The videogame industry has had a fair few controversies pertaining to gender equality lately, with both Hitman: Absolution and Tomb Raider coming under heavy criticism for the way women have been used in their marketing. According to Lollipop Chainsaw writer James Gunn, while sexism is certainly an issue, sometimes the scandals go too far.
"Yeah, I've been following the conversation to some degree," Gunn told Destructoid. "I think, in the Tomb Raider case, it's all a little bit silly. I mean, yes, it seems like a weird plot point to have Lara Croft be raped -- I don't know who came up with that. But the outcry that rape should never be a part of video games (and, I would imagine, by extension, all storytelling), seems even more silly. I mean, we're talking about a medium in which we regularly blow people's heads off -- we do this in the first person, as a seemingly benevolent protagonist. And yet rape as a plot-point should never, as a rule, happen?
"Come on. And, yes, I realize an executive producer said the gamer should want to 'protect' Lara, and that was a bad choice of word, but he's an EP, and those guys say dumber things to me every day. I think it's common for something really bad to happen to a character in a video game or a movie, and then we really want that person to seek vengeance. I think it's ridiculous to say that somehow skinning that character's best friend alive is okay, but raping that character is not."
According to Gunn, one major problem is that people are too busy trying to be "right" on the Internet, rather than make any meaningful contribution to the discussion.
"Here's the thing. People online -- and in life in general -- are always looking for reasons to be 'right.' They look for ways to be morally superior by making someone else 'wrong,' or some work of art 'wrong.' That's what both the Lollipop Chainsaw controversy and the Tomb Raider controversy are mostly about. They're people looking to be outraged and offended so they can let off some steam.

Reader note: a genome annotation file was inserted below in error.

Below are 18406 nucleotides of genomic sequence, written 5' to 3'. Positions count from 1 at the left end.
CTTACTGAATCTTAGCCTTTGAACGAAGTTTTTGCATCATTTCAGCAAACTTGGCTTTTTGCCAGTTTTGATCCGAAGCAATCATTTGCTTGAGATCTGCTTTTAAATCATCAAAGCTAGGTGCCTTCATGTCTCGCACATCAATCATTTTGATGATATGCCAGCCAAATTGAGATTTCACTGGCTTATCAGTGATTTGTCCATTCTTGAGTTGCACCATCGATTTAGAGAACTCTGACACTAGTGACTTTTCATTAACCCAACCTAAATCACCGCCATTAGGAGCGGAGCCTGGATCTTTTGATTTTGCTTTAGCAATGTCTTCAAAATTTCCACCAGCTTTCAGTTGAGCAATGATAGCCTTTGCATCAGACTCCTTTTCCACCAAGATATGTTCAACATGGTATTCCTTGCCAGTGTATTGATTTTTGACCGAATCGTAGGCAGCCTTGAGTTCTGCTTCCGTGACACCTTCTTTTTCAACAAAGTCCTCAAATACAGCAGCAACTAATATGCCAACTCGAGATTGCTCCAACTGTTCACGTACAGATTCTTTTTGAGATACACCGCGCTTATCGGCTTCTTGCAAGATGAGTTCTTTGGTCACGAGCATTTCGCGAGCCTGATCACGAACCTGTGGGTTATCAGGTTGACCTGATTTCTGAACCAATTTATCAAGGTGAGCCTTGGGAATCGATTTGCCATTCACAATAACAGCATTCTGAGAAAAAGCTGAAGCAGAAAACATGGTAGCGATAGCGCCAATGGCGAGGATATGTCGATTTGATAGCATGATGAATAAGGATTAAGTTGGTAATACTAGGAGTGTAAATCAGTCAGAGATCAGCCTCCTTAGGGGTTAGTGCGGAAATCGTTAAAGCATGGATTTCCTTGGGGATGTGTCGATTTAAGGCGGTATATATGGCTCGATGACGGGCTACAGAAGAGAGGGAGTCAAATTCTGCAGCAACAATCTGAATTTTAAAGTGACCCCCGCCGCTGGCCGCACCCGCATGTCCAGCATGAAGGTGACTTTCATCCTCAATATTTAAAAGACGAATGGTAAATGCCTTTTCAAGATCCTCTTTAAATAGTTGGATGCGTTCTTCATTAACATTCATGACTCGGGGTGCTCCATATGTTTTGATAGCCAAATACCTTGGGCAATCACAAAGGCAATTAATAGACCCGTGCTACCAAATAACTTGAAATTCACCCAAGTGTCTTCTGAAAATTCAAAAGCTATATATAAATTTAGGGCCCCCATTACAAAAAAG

"In LC's case I say 'more power to them.' I believe they've helped to bring attention to a very small game and turn it into a very big game," he continued. "Our sales are way beyond what we could have ever imagined, and I think that those offended helped in some small way. In Tomb Raider's case, a much bigger property, I think they're being a little unfair, and I think we need to wait to see the game. I remember when Scorsese's Last Temptation of Christ came out and all those people were picketing, and none of them had seen the movie. These people are pretty much the same. Fifty years ago they probably also would have been calling up the Ed Sullivan show, protesting Elvis's hip movements."
Gunn also had a few words to say about the issues surrounding the notorious Hitman trailer.
"What was poor Hitman supposed to do!? The poor guy was being attacked by those nuns in garter belts with huge guns," he argued. "OF COURSE he had to hit them and shoot them and strangle them. It was his life or theirs! What controversial about that?!
"Oh, I see ... you mean that the creators decided to make the sexy nuns in the first place. Well, admittedly, that trailer IS shocking as hell. But, that's the point, isn't it? I think 'shocking' is written into the Hitman franchise's DNA. As for the 'controversy' surrounding it, I just watched the trailer again on YouTube -- there were 3,200 'likes' and 130 'dislikes.' That doesn't really seem controversial. Obviously most people don't give a shit."
Gunn closed by saying that a lot of the controversies are made up by news sites looking for content -- though he was kind enough to give Destructoid a free pass, stating that everything we post is "100% necessary." Thanks, James!
As for Gunn's opinion on these controversies, I'm not as willing as he is to write any of them off. Even if some of the debacles are silly -- and I certainly agree that there is too much anger surrounding them, on both sides of the fence -- I still think the end result is beneficial. The fact that these discussions are happening, and exposing gamers to fresh perspectives, is ultimately a good thing, as I argued in my video series a while back. Some engrossing debate has been had, and I like to believe a good number of us have learned a lot.
Some elements have gotten too far, with people harassing and trying to take each other down, but I think the reasonable and rational among us will ultimately benefit from these storms. Maybe I'm just being far too optimistic ... but I'd rather be that than perpetually upset by the whole thing.
In any case, be sure to check out our full interview with James Gunn, as he discusses Lollipop Chainsaw and the issues of sexism in greater depth.
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